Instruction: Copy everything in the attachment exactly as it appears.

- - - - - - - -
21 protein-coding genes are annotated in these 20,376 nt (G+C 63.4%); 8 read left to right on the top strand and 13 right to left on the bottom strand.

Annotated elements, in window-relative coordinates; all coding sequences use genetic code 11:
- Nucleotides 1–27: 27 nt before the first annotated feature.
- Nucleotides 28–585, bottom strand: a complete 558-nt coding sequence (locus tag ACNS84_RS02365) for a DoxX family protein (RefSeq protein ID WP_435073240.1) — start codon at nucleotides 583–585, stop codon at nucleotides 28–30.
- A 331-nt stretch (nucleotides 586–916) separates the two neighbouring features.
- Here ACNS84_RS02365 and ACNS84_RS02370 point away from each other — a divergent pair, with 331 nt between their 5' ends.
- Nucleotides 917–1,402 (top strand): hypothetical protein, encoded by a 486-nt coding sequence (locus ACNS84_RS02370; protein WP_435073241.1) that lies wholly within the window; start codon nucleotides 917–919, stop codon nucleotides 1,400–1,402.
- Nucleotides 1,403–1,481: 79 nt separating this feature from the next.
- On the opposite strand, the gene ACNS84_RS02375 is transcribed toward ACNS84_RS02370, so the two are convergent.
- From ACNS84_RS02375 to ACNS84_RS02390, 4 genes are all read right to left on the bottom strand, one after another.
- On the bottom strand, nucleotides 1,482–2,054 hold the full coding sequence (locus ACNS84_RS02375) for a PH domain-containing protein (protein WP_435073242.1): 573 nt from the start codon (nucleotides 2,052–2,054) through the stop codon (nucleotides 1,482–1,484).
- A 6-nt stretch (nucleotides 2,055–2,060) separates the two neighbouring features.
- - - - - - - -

21 protein-coding genes are annotated in these 20,376 nt (G+C 63.4%); 8 read left to right on the top strand and 13 right to left on the bottom strand.

Annotated elements, in window-relative coordinates; all coding sequences use genetic code 11:
- Nucleotides 1–27: 27 nt before the first annotated feature.
- Nucleotides 28–585, bottom strand: a complete 558-nt coding sequence (locus tag ACNS84_RS02365) for a DoxX family protein (RefSeq protein ID WP_435073240.1) — start codon at nucleotides 583–585, stop codon at nucleotides 28–30.
- A 331-nt stretch (nucleotides 586–916) separates the two neighbouring features.
- Here ACNS84_RS02365 and ACNS84_RS02370 point away from each other — a divergent pair, with 331 nt between their 5' ends.
- Nucleotides 917–1,402 (top strand): hypothetical protein, encoded by a 486-nt coding sequence (locus ACNS84_RS02370; protein WP_435073241.1) that lies wholly within the window; start codon nucleotides 917–919, stop codon nucleotides 1,400–1,402.
- Nucleotides 1,403–1,481: 79 nt separating this feature from the next.
- On the opposite strand, the gene ACNS84_RS02375 is transcribed toward ACNS84_RS02370, so the two are convergent.
- From ACNS84_RS02375 to ACNS84_RS02390, 4 genes are all read right to left on the bottom strand, one after another.
- On the bottom strand, nucleotides 1,482–2,054 hold the full coding sequence (locus ACNS84_RS02375) for a PH domain-containing protein (protein WP_435073242.1): 573 nt from the start codon (nucleotides 2,052–2,054) through the stop codon (nucleotides 1,482–1,484).
- A 6-nt stretch (nucleotides 2,055–2,060) separates the two neighbouring features.